Clarence "Gatemouth" Brown has always thought the term "bluesman" doesn't sufficiently describe his skills--and for good reason. At the Barns of Wolf Trap Friday night, the 75-year-old Louisiana native took great delight in blurring the lines that traditionally separate blues, jazz, Cajun, country, Caribbean and other musical genres. What's more, he accomplished the task with plenty of humor and rare instrumental finesse.
Playing a variety of electric guitars along with violin and viola, Brown cut a wide swath through American roots music with the help of his quartet, Gate's Express. Despite the compact size of the band--Brown has been recording with large horn sections in recent years--the tributes to Duke Ellington and Count Basie came off without a hitch, vibrant and swinging. The former included cleverly arranged reprises of "Take the 'A' Train" and "C Jam Blues," while the latter consisted of similarly engaging versions of "Front Burner" and "One O'Clock Jump."
Despite traces of a lingering cold, Brown was in good vocal shape, especially when he soulfully unearthed the R&B gem "What Am I Living For." Yet most of the show focused on his abilities as a multi-instrumentalist with eclectic tastes. Playing fiddle and viola with long, vigorous strokes, he virtually sawed his way though Cajun country before testing the audience's knowledge of vintage western and Caribbean tunes with an entertaining series of finger-style guitar arrangements. And when it came time for his organ-and-sax-driven quartet to turn up the heat, Brown responded with some of his finest guitar work, fluid and fiery by turns.
-- Mike Joyce
Pity KenYatta Rogers. Or, if you prefer, envy KenYatta Rogers; either way, he deserves it. As the only male performer (except pianist-music director Carlos Rodriguez) in "Mozart's Women," now playing in the Mount Vernon College chapel, he is the primary object of attention for five women portraying Mozart characters.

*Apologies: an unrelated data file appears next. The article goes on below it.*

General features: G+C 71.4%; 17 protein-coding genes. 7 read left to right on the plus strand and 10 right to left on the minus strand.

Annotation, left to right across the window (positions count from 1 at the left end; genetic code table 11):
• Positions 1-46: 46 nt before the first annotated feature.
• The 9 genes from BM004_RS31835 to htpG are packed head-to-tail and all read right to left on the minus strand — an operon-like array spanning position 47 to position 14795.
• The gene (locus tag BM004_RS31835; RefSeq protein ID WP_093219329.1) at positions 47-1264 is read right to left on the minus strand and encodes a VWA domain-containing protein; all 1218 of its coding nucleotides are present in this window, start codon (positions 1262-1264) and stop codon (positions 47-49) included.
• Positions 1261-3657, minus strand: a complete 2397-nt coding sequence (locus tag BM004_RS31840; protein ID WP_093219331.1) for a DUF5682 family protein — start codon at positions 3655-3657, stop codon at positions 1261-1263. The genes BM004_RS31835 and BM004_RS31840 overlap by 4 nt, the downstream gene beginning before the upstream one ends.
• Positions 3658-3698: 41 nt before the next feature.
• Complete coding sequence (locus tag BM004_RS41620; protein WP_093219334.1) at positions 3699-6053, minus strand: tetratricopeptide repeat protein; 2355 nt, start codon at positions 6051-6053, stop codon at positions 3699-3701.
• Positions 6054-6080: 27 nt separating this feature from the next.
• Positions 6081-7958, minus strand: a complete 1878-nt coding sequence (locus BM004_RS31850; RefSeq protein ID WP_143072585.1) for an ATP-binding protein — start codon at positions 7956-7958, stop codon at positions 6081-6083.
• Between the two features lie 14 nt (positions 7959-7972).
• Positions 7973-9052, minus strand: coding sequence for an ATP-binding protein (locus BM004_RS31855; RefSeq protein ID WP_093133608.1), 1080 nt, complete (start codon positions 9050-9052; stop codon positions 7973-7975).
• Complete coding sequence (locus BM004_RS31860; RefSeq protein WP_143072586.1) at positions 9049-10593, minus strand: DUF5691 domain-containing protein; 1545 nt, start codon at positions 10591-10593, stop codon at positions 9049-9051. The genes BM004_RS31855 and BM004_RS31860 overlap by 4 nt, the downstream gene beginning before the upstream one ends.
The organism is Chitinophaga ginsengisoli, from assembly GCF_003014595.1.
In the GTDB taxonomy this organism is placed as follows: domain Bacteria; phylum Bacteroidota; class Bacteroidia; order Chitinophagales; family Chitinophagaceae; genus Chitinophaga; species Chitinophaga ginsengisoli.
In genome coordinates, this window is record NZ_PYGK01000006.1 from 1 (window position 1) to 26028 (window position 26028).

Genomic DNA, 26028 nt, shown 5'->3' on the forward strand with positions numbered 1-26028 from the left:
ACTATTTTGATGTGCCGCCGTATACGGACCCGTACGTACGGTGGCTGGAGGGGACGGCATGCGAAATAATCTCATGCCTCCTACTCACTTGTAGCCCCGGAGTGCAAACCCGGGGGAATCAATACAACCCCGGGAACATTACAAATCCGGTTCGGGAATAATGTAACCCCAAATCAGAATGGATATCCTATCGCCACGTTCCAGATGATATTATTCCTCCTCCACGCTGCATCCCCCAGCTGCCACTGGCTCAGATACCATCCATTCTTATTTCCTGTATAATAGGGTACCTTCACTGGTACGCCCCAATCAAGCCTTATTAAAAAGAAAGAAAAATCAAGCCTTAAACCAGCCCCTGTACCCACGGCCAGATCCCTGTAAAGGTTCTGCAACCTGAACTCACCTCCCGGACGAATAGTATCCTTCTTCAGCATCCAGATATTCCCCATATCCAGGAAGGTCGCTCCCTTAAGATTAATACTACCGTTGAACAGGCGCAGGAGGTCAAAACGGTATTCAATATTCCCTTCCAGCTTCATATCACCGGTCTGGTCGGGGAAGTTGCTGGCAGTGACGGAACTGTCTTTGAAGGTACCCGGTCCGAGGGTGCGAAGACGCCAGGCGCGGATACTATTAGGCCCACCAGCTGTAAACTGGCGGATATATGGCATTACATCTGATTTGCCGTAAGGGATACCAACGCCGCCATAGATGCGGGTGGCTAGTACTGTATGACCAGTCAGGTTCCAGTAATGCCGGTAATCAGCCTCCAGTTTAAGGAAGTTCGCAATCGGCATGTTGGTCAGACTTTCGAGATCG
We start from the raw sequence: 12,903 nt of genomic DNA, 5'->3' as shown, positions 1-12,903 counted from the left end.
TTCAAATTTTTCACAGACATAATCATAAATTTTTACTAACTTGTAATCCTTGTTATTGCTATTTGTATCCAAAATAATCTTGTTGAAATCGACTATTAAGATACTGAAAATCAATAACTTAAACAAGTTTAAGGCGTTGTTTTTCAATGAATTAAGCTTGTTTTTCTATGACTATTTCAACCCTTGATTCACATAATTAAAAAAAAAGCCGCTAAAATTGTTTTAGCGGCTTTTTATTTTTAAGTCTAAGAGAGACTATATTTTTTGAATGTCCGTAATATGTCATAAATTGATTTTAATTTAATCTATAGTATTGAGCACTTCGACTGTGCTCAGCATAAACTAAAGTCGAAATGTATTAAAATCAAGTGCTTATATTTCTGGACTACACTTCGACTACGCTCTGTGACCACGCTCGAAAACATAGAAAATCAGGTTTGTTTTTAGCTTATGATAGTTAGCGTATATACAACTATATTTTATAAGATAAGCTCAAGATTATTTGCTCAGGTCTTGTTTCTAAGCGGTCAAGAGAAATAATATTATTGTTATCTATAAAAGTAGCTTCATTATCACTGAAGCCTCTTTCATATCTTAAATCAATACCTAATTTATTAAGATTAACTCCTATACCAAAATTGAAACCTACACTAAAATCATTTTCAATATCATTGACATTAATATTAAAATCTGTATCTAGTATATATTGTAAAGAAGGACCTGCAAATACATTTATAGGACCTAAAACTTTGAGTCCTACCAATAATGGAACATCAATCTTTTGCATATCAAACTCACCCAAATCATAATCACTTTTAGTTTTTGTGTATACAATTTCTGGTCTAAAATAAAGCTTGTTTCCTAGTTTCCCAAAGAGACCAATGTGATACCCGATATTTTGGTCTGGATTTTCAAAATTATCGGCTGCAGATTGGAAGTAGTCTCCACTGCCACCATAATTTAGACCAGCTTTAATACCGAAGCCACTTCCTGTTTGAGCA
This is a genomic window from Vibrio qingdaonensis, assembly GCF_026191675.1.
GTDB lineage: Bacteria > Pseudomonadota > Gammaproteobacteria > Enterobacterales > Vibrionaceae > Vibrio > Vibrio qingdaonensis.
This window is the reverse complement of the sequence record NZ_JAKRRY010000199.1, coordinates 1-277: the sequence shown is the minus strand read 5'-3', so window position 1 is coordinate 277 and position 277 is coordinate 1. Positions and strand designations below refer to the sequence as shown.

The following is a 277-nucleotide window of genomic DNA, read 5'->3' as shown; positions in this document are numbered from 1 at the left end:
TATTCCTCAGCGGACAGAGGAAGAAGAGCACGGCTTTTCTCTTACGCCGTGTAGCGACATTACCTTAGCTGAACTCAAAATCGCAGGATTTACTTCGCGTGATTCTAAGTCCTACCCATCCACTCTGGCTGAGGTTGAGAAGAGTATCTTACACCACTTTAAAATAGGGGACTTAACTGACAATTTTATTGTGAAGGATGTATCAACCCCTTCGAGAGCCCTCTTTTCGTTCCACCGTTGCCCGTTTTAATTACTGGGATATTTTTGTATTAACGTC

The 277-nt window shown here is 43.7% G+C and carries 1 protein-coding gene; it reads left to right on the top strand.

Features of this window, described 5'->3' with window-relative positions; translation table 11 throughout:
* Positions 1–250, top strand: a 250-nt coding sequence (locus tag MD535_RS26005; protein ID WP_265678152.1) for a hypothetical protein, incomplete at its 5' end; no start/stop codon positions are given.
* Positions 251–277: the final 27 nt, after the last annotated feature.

In a series of arias and ensembles, ingeniously strung together from seven Mozart operas, they lust for him, comfort him, scold him, manipulate him, regret their relationship, defy him, plot against him, idealize him, rage at his absence, send him a misleading billet-doux, languish and call down curses. As if it weren't enough of a problem having the only speaking role in a tumult of song, the poor fellow can hardly understand what is happening to him.
The script by Paul Lavrakas casts Rogers as "The Scholar," a tweedy, cerebral type ensconced in a book-lined study and engaged in a monologue about Mozart, his personality, his art, his father, his wife, his sister and particularly his views on women. In the middle of his meditation, he is visited by an apparition--Laura Lewis as Illia from "Idomeneo," rising from a multitude of sorrows to seek new happiness.
In quick succession, she is followed by others: Detra Battle as the larger-than-life Donna Anna in "Don Giovanni"; Alma de Lon as Fiordiligi and Grace Gori as Dorabella in the duet "Ah, guarda, sorella" from "Cosi Fan Tutte"; and Rebecca Ocampo as Blondchen in "Abduction From the Seraglio." That's the whole troupe, but they take many roles: the noble Pamina, the wrath-driven Queen of the Night and the "Three Ladies" from "The Magic Flute," the mischievous maid Despina in "Cosi," and others.
This deconstruction takes the best material from a half-dozen top operas and stitches it loosely together with a new plot and prefabricated great music. The quality of the singing matches that of the material.
There will be repeat performances Thursday and Feb. 5. A companion piece, "Mozart's Men," will be performed Friday and Saturday and Feb. 4.
-- Joseph McLellan
American Chamber Players
Pianist Edward Newman was the hardest-working member of the American Chamber Players Saturday night in the Dumbarton Concert Series. This was appropriate, since the program was titled "From a Paris Salon: A Celebration of the 300th Anniversary of the Piano." In spite of its ambitious subtitle, the program did not attempt to document the whole history of the piano--which would be impossible in less than a week-long festival--but confined itself to the romantic era, from one of its earliest figures, Carl Maria von Weber (1786-1826), to one of its latest, Maurice Durufle (1902-86). Together with Weber's Trio in G Minor for flute, cello and piano and Durufle's youthful Prelude, Recitative and Variations, Op. 3, for flute, viola and piano, the program included Chopin's Ballade No. 3 in A-flat and Faure's Quartet No. 2 in G Minor for piano and strings, a program up to the usual high standards of variety and quality in this series.